Junior Byrd: ‘A good man, a good friend’

Published 10:54 pm Thursday, March 6, 2014

The death of Junior Byrd on Tuesday brought an end to an era.

Byrd was the last of the old-time barbers in Troy – the barbers from the “shave and a hair cut, two bits” era.

Byrd’s Unisex shop on South Brundidge Street maintained much of the ambiance of the barbershops of old, but it was Junior Byrd who added the flavor to the shop.

Sign up for our daily email newsletter

Get the latest news sent to your inbox

Ask “Byrd,” as most people called him, how old he was and he would cock his head, think a bit and say, “Well, not as old as dirt.”

Henry Louie “H.L.” Byrd Jr. was a chip off the old block, said Raymond Ledford, who barbered with Byrd for 18 years.

H.L. “Pop” Byrd, Sr. barbered in Troy for many years and Junior inherited the gift for gab and “likeability” from his dad, Ledford said.

“I went to work for Junior Byrd in 1960,” Ledford said. “I was still in high school but I already knew how to cut hair. I’d learned at the Children’s Home. Byrd just put the finishing touches on me.”

Junior Byrd could have put an early end to Ledford’s career as a barber and any other barber probably would have.

“I’d just started working for Byrd, and I went deer hunting down south of Troy,” Ledford said. “Byrd closed his shop on Wednesdays so I was off, but I was supposed to be back at work on Thursday.”

Ledford decided to skip work and keep hunting.

“That wasn’t smart, but I killed a buck and I was happy,” he said. “Friday morning, I went in to work and said, ‘How you doing’ to Byrd but he was awful cool to me. Didn’t say hardly a word all day long. The next morning I went in and asked Byrd how he was doing and he did me the same way. So, I said, ‘Byrd, I brought you a big ol’ deer steak, how would you like that?’ He said that, yeah, he would, and he got to smiling. After that, things were good between me and him again.”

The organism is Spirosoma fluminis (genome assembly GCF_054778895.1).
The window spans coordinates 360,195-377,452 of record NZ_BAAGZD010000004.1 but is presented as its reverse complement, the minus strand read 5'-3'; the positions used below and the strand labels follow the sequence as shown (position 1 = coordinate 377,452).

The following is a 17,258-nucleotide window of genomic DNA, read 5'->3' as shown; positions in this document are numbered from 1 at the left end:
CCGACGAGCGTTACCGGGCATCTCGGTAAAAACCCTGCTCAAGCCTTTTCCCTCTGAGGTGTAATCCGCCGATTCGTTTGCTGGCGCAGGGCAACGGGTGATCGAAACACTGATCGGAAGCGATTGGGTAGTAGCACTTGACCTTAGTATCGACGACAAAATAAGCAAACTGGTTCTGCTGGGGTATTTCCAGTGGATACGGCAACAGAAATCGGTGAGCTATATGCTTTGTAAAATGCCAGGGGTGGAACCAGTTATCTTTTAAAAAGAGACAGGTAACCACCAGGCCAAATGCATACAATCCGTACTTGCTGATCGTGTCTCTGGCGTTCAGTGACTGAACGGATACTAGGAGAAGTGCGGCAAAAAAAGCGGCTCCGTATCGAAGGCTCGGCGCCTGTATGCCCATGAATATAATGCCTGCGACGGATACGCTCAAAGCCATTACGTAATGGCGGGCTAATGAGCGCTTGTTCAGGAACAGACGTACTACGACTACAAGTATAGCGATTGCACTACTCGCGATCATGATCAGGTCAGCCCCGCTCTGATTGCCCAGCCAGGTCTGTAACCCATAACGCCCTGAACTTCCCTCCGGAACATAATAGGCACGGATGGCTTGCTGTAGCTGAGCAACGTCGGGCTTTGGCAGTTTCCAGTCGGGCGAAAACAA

Some time later, Ledford said he thanked Byrd for not firing him that day he stayed out of work to hunt.

“He probably should have fired me but he didn’t, and I really appreciated that,” Ledford said. “That’s just the kind of man Junior Byrd was. You don’t work with a man 18 years and not know what kind of person he is.”

Ledford said Byrd loved his work and he loved his customers.

“He would have worked seven days a week if one of them had not been Sunday,” Ledford said. “He enjoyed work that much.”

Byrd was a man of strong faith and come Sunday he was going to be in church.

“Byrd had a great voice,” Ledford said. “He could sing as good or maybe better than George Beverly Shea.”

Byrd sang in a gospel quartet and he was the choir director at several churches including Southside Baptist Church in Troy and Springfield Baptist Church and Salem Baptist in Brundidge.

Ledford said Byrd was not a singing barber but he did like to joke around and tease his customers.

“When one of our customers was sick, not anything serious, Byrd would take a song book and me and him and ‘Pale’ Smith would go to see him. We’d say that we’d come to pick out the hymns for his funeral. We’d get a lot of laughs out of that. Byrd liked to laugh and joke around.

“But he helped folks all the time, too. Folks didn’t know what all he did and he didn’t want them to know.

“Men liked to go in his shop and sit and talk. They would get their hair cut when it needed it but, other times, they just came in because they liked being around Byrd. He was a real character.”

Junior Byrd was an excellent barber. He was an outstanding singer but most of all he was a good, God-fearing man who loved life, his family and his friends and they loved him back, Ledford said.

“We’ll all miss Byrd. He was a good man and a good friend.”